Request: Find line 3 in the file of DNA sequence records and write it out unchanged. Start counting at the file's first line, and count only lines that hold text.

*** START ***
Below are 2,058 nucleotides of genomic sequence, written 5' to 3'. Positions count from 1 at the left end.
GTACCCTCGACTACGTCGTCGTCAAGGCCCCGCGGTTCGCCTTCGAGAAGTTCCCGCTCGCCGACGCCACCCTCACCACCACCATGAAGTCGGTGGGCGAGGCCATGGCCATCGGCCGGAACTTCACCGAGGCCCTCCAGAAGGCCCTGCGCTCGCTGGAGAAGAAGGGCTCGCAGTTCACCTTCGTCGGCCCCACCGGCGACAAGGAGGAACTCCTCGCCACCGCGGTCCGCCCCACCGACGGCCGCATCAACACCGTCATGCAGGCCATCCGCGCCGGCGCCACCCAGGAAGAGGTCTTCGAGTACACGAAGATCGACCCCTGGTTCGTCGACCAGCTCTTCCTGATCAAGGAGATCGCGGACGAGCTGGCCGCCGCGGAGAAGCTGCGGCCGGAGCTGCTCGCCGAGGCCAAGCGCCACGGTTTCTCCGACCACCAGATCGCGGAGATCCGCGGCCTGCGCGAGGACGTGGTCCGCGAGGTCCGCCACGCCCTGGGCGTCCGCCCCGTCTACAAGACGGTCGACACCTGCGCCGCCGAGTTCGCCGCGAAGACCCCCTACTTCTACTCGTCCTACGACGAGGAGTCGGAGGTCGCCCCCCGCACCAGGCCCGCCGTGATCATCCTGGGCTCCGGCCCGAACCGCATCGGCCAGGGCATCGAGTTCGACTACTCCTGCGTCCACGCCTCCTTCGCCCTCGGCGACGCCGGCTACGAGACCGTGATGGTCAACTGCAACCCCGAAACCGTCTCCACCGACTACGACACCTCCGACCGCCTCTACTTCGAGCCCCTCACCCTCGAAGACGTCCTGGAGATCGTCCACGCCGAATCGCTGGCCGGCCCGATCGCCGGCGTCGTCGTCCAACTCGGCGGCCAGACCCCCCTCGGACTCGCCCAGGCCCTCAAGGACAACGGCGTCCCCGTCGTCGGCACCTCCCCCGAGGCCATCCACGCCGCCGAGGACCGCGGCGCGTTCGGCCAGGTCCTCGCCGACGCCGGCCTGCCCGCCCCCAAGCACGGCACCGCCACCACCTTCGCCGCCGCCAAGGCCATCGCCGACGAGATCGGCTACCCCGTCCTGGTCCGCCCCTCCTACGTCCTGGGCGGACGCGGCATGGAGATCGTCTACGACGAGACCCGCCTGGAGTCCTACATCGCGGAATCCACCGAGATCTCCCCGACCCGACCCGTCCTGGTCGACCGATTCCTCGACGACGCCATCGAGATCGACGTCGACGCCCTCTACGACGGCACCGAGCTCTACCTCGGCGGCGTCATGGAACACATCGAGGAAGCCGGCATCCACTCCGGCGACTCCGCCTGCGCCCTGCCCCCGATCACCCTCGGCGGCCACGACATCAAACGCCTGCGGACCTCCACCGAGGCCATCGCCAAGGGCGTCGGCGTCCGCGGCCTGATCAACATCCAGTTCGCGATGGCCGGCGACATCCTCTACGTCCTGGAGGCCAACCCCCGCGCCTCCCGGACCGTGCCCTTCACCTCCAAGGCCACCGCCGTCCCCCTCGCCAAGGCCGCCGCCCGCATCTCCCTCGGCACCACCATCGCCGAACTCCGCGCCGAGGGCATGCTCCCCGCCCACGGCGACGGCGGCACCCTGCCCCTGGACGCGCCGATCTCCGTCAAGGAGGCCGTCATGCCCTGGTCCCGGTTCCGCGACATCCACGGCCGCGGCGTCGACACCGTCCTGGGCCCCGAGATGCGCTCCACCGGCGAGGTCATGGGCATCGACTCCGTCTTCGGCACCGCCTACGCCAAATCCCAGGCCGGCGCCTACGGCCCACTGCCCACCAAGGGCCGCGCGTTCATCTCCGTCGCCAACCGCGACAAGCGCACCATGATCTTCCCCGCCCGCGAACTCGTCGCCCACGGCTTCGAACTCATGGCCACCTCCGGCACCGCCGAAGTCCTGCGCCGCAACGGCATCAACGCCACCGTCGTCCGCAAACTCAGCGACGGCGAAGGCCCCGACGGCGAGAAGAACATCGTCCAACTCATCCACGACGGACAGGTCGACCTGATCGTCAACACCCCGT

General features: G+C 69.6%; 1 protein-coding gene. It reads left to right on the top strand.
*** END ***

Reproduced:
General features: G+C 69.6%; 1 protein-coding gene. It reads left to right on the top strand.